array(string) row;
while (row=result->fetch_row())
{
      //row[0] is the country name, row[1] is the background info
      write("---"+row[0]+"\n");
      write(row[1]+"\n");
}

Now let's try writing a simple pikescript handling a multi-page table without resorting to the LIMIT SQL clause (see ../data_extract/limiting). The main purpose of this example is showing the usage of num_rows and seek functions, so despite being a complete example, it's a bit stretched (in real-world, this is one of the cases where the Roxen WebServer caching capabilities come handy). Also, it doesn't output formally valid HTML, and it doesn't handle exceptions. We'll show the 'ids' table contents, with ten entries per page and links to the other pages.


#define DBHOST "mysql://user:password@localhost/sample"
#define QUERY "select name, code from ids order by name"
#define ENTRIES_PER_PAGE 10
#define SEEK_IS_BROKEN

string parse (object id)
{
  string toreturn;
  object(Sql.sql) db;
  int number_of_entries, number_of_pages, page, j;
  object(Sql.sql_result) result;
  array(string) row;
  
  page=(int)(id->variables->page);
  toreturn="<table border=1>\n";
  db=Sql.sql(DBHOST);                                 //connect
  result=db->big_query(QUERY);                        //query
  number_of_entries=result->num_rows();               //get the number of rows
#ifdef SEEK_IS_BROKEN
  //it looks like mysql's implementation of seek() is broken, probably at
  //the mysql level in my version (3.22.29). I'll do a loop to emulate seek
  for (j=0;j<ENTRIES_PER_PAGE*page;j++)
    result->fetch_row();
#else
  result->seek(ENTRIES_PER_PAGE*page);                //skip unneeded results
#endif

  for(j=0; j<10; j++) {                //at most 10 results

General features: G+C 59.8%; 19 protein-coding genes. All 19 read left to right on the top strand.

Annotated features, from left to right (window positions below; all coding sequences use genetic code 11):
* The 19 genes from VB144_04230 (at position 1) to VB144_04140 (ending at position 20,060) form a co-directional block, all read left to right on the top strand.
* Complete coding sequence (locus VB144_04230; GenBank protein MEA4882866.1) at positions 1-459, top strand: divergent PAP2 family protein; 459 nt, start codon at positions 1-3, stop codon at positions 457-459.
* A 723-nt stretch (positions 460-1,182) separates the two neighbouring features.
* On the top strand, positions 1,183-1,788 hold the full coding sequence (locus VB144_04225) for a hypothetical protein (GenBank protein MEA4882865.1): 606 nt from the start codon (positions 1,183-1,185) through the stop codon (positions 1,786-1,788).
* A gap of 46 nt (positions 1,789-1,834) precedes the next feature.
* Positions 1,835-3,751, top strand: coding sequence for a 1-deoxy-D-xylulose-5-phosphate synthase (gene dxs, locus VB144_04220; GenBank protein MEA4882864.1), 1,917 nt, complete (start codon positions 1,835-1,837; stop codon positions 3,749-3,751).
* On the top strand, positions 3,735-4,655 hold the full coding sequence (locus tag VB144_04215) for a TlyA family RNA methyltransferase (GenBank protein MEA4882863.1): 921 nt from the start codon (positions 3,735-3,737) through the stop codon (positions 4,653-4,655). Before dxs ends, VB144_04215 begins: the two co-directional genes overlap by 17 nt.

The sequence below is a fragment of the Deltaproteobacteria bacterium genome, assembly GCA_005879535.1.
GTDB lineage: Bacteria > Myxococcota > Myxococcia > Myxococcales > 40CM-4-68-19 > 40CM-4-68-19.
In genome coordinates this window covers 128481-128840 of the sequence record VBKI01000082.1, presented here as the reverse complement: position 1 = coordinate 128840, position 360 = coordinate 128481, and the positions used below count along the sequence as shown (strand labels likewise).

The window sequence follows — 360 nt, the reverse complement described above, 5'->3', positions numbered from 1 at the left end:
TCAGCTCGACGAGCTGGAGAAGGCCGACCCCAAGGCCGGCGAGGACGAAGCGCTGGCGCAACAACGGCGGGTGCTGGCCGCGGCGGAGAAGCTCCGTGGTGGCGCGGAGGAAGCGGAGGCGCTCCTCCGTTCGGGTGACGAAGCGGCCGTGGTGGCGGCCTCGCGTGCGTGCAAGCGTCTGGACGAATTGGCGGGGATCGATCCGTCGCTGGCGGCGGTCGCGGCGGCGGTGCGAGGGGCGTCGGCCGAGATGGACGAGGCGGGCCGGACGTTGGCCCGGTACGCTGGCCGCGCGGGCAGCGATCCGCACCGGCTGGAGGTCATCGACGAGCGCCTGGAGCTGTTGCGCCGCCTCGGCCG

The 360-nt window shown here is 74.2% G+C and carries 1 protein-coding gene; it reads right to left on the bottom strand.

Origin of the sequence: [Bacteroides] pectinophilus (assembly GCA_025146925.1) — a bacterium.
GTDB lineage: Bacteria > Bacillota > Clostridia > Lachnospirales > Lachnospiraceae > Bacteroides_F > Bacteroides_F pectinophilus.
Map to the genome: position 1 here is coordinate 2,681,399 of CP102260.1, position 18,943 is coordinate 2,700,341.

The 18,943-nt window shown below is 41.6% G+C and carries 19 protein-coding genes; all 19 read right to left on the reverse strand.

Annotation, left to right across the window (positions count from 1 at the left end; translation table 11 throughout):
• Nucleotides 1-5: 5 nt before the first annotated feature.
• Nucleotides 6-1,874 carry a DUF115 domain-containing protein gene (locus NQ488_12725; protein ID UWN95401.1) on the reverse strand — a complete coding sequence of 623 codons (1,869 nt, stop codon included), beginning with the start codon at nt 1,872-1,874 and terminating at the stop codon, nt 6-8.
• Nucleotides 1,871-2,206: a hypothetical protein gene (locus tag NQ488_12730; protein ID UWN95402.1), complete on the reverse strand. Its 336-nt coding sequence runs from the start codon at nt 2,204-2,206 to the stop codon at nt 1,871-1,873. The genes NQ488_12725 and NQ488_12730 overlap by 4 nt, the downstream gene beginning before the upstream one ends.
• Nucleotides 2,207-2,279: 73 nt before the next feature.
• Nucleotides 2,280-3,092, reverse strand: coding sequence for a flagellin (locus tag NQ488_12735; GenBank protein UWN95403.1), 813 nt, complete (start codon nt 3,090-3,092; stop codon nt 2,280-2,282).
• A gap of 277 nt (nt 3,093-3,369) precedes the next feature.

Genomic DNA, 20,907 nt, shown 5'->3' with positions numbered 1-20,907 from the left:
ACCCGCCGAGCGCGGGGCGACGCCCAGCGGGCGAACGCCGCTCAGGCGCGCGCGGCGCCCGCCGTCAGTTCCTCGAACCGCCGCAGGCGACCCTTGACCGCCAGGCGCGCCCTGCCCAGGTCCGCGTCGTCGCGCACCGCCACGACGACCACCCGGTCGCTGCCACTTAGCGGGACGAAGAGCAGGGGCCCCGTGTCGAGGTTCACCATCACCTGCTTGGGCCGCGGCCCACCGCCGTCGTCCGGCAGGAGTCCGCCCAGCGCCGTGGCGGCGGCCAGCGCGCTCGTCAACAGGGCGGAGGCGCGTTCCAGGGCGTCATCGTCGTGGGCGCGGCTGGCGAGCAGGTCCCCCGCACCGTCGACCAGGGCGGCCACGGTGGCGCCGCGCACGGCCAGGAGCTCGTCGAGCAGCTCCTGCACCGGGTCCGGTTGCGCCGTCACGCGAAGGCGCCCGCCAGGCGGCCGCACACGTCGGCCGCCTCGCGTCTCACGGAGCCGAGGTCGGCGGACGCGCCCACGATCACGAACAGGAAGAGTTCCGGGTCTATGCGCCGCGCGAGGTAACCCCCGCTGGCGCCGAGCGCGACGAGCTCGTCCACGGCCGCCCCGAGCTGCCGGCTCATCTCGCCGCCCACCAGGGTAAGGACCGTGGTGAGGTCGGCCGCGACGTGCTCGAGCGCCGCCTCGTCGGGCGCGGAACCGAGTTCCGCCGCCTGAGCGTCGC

row=result->fetch_row();           //fetch the row              
    if (!row)                          //no more data?
      break;                             //exit
    toreturn += "<tr><td>"+row[0]+"</td><td>"+row[1]+"</td></tr>\n";
  }
                                       //now the links section
  number_of_pages=number_of_entries/ENTRIES_PER_PAGE;
  if (number_of_entries%ENTRIES_PER_PAGE)
    number_of_pages++;                 //there might be an incomplete page
  toreturn+="<tr><td colspan=2>";
  for (j=0;j<number_of_pages;j++)
  {
    toreturn += "<a href='"+id->not_query+"?page="+j+"'>"+(j+1)+"</a> ";
  }
  toreturn +="</td></tr>";
  toreturn +="</table>";
  return toreturn;
}

What happens if the num_rows function is not available? The same results can be obtained via a simple SQL query, obtained modifying the actual query being executed. It is of course less efficient because two queries are issued instead of one. But it's better than nothing.

The query is obtained replacing the list of fields being fetched with the 'COUNT(*)' SQL function. It has slightly different semantics for complex queries, but for all the query types covered in this manual, it works. You might want to alias it for easier manageability (see ../data_extract/syntax).

So the previous example would have been written as:


#define DBHOST "mysql://user:password@localhost/sample"
#define COUNT_QUERY "select count(*) as num from ids"
#define QUERY "select name, code from ids order by name"
#define ENTRIES_PER_PAGE 10